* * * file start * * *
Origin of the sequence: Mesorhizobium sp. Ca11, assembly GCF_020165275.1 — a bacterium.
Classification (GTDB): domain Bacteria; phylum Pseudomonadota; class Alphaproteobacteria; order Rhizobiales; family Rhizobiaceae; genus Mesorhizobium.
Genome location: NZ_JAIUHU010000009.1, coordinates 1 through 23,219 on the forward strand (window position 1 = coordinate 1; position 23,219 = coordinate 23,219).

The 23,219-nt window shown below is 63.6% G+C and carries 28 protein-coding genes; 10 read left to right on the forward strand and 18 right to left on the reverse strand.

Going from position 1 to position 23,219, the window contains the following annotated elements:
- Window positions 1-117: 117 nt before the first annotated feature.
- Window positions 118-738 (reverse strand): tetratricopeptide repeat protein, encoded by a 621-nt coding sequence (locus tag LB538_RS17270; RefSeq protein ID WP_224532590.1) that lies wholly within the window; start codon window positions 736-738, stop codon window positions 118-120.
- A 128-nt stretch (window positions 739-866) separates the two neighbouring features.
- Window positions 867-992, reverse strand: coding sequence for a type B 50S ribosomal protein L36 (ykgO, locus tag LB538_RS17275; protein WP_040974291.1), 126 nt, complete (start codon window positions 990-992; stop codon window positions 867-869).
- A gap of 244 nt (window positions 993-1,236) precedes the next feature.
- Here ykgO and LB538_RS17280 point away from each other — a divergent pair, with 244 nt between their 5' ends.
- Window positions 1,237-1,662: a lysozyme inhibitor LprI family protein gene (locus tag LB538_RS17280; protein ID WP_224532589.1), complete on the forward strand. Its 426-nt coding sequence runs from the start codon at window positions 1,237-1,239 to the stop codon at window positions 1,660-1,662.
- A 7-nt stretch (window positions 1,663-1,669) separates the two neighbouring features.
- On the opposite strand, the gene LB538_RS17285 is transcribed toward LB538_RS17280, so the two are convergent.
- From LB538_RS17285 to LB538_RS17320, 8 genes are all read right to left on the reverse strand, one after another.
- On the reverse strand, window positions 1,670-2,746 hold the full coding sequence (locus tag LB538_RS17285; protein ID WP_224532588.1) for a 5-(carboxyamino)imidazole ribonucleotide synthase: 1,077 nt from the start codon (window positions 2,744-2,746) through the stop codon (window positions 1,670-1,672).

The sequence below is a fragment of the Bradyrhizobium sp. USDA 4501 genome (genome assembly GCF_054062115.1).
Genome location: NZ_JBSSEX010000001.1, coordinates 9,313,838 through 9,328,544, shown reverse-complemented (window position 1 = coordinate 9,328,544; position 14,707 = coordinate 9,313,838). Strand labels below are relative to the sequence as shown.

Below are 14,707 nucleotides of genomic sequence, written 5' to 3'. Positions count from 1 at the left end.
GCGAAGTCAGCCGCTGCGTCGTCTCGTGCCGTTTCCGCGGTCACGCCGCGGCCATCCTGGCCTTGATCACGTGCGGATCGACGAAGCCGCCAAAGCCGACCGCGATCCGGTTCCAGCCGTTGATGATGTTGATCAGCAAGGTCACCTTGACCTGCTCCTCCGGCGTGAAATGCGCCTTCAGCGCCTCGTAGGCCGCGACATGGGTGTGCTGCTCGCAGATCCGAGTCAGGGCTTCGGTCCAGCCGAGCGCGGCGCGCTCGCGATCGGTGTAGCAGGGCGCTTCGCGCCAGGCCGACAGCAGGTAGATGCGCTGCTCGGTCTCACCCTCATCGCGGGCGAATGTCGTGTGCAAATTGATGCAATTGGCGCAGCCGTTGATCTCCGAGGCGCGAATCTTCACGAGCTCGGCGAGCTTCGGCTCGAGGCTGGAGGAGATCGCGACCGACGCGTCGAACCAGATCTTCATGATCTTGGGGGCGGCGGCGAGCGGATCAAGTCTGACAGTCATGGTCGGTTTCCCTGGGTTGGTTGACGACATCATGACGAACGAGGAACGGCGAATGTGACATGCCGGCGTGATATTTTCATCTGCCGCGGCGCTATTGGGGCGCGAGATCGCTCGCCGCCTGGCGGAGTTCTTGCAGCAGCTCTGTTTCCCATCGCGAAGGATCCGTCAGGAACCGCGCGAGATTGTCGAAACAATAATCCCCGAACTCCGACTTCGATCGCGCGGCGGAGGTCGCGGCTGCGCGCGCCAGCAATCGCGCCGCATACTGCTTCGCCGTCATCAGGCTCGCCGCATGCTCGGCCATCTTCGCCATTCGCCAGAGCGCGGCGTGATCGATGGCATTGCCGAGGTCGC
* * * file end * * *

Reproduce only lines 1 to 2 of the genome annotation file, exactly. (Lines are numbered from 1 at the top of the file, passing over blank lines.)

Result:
Origin of the sequence: Mesorhizobium sp. Ca11, assembly GCF_020165275.1 — a bacterium.
Classification (GTDB): domain Bacteria; phylum Pseudomonadota; class Alphaproteobacteria; order Rhizobiales; family Rhizobiaceae; genus Mesorhizobium.